Silverthorne technology aimed at embedded systems and mobile Internet devices
Intel Corp. officially unveiled its low-power, newly architected Atom processor line at the Intel Developer Forum in Shanghai today.
The chips, aimed at the embedded and mobile Internet device markets, are designed for low power consumption and long battery life, according to Anthony Yung, a spokesman for Intel. The company introduced five new Atom processors and said that they began shipping some to resellers last month.
The architecture, which was reportedly redesigned from the ground up, includes the 45-nanometer "high-k" transistor formula released with the Penryn family of chips late last year.
"This is designed around efficiency," said Yung. "We're seeing the trend already toward small form-factor or ultramobile PCs."
Intel noted that Fujitsu, Samsung, Toshiba, Hitachi and Lenovo all plan to bring sell Internet devices based on the Atom processor, which was previously code-named Silverthorne.
Mobile Internet devices are small, "pocketable" products that fall in between small laptops and smart phones in size and capability.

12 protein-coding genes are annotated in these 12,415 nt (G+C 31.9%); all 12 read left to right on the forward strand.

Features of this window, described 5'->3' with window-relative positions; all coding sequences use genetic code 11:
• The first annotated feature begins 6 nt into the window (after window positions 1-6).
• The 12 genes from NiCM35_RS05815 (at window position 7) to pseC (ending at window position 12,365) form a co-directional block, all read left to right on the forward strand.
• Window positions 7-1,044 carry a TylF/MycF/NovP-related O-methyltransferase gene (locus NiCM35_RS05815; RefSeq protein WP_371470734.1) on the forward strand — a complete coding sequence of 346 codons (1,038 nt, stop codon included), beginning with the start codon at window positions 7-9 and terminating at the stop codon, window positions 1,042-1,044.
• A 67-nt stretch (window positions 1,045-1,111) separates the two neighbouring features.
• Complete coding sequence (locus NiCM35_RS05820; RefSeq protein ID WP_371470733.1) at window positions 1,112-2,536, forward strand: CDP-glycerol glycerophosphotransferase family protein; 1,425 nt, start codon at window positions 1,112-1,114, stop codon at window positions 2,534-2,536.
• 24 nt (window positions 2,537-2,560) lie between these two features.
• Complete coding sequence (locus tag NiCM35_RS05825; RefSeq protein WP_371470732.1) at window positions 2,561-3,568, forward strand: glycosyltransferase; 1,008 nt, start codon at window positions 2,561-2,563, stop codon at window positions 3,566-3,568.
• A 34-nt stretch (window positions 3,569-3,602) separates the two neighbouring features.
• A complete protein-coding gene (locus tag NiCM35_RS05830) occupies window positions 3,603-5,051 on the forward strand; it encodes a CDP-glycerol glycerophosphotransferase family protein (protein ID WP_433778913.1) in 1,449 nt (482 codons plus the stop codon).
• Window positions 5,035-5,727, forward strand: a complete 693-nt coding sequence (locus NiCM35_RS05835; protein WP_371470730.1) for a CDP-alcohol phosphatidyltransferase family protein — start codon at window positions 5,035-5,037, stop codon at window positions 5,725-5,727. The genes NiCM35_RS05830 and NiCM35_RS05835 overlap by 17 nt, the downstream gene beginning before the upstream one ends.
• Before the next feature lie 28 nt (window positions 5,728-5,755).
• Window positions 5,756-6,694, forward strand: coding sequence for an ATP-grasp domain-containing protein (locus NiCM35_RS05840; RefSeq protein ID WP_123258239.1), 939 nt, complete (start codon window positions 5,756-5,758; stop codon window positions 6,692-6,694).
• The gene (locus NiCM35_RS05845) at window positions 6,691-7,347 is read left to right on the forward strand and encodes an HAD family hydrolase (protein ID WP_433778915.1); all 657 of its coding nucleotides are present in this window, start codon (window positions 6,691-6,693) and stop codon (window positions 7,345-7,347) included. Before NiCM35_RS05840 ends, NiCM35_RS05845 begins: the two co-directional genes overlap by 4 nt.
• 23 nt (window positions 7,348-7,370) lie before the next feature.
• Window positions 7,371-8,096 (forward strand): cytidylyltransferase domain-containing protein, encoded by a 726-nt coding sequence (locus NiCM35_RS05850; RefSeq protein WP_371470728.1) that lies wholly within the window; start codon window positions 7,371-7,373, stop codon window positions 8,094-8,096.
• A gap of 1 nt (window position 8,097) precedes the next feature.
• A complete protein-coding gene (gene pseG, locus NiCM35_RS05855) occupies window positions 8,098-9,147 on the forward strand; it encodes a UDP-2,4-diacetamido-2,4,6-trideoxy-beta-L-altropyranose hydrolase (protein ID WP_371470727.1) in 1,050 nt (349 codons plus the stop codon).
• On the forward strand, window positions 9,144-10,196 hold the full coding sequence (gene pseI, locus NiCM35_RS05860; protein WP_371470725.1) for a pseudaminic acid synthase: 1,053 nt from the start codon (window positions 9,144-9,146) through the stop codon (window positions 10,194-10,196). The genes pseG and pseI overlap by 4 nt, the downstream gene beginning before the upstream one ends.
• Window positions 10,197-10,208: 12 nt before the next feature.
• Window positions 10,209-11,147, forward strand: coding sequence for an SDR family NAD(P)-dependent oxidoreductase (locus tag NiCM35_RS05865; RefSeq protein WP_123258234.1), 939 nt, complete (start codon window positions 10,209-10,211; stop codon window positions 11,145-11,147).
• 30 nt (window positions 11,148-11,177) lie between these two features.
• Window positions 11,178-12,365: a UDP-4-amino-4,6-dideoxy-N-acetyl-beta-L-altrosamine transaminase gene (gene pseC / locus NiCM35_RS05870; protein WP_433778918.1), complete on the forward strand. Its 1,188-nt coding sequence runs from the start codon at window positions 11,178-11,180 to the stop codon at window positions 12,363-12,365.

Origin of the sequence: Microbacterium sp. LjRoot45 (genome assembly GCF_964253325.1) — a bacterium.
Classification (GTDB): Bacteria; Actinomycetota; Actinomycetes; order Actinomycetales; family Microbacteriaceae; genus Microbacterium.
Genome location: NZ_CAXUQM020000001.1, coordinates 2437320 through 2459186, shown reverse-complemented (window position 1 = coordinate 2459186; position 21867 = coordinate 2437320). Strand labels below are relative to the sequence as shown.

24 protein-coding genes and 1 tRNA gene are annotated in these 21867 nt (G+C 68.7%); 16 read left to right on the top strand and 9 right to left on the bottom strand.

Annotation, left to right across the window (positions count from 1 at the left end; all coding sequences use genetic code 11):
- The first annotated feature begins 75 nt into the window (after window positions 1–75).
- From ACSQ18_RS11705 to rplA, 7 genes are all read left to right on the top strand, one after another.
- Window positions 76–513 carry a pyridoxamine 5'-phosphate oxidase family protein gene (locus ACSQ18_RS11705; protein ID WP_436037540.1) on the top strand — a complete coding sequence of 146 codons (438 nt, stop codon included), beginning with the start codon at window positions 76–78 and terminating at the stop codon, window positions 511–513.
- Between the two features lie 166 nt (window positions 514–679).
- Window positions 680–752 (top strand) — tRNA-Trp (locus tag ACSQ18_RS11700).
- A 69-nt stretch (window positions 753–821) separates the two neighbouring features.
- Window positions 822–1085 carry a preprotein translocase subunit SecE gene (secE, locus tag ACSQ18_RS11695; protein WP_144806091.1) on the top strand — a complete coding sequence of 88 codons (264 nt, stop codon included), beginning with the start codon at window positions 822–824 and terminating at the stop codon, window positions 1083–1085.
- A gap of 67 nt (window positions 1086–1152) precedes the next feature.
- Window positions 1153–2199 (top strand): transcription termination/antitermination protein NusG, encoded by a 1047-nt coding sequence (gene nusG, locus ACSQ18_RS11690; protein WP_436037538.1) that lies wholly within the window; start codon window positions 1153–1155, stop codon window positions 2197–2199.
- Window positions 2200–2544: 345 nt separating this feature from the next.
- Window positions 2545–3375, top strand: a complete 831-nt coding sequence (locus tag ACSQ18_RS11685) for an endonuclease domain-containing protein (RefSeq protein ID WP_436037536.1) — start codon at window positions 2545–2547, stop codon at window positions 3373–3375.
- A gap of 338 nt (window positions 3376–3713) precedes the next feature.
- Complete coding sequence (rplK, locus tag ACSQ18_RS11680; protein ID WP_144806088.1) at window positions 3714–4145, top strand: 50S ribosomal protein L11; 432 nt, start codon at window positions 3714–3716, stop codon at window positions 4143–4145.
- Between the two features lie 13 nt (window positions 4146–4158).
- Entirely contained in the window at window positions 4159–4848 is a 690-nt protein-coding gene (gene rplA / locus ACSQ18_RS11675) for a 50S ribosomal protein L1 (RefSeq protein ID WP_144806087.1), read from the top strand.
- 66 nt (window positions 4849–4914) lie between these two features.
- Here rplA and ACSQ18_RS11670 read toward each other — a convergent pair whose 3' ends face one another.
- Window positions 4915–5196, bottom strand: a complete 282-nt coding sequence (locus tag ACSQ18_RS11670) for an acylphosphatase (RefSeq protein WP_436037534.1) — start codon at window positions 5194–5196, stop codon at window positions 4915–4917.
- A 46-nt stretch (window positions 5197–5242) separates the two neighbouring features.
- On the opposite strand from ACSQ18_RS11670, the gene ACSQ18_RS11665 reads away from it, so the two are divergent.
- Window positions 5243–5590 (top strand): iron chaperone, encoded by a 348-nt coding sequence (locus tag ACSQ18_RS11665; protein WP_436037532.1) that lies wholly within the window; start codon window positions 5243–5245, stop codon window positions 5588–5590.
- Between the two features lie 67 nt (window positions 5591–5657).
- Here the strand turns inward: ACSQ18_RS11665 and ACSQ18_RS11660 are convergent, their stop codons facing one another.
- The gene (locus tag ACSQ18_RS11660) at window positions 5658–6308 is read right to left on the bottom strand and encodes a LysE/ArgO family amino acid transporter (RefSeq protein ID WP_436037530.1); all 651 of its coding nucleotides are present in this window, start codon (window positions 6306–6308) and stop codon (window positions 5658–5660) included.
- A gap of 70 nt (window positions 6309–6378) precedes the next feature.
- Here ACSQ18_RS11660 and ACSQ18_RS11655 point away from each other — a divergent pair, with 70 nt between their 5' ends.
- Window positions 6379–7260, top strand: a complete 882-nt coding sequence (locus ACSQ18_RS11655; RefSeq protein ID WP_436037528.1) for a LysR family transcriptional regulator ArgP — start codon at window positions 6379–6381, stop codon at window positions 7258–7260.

"I think it's a very interesting processor," said Charles King, an analyst at Pund-IT Inc. in Hayward, Calif. "With Atom, we're seeing a low-powered processor that combines solid performance with low power consumption. It's an embedded processor that uses an x86 instruction set, so it will run PC software, like Adobe's Flash and Sun's Java. That will be easy to develop for."
The Atom processor, though, isn't just a new chip. It's a building block that will be critical to a good portion of the chips listed on Intel's future-product road map, according to industry analysts.
Jim McGregor, an analyst at In-Stat in Scottsdale, Ariz., said in a previous interview that the Atom processor will be at the foundation of Intel's strategy. "It's one step toward them getting down toward a power range that can compete with other embedded architectures," he added, noting that the Silverthorne architecture will be worked into future processors such as the upcoming Morristown platform, which is slated to ship in 2009.
Gordon Haff, an analyst at Illuminata Inc. in Nashua, N.H., added that Atom represents a whole new processor class for the chip maker. "Power is part of the equation for all Intel processors these days," he said. "I'm sure there's going to be technology sharing in other products with this technology."
Intel reported that the new chip, which is the company's smallest and fastest chip under 3 watts, has a thermal design power range of 0.65 to 2.4 watts, compared with 35 watts for a typical laptop chip. It also has an average power range of 160 to 220 milliwatts and an idle power range of 80 to 100 milliwatts.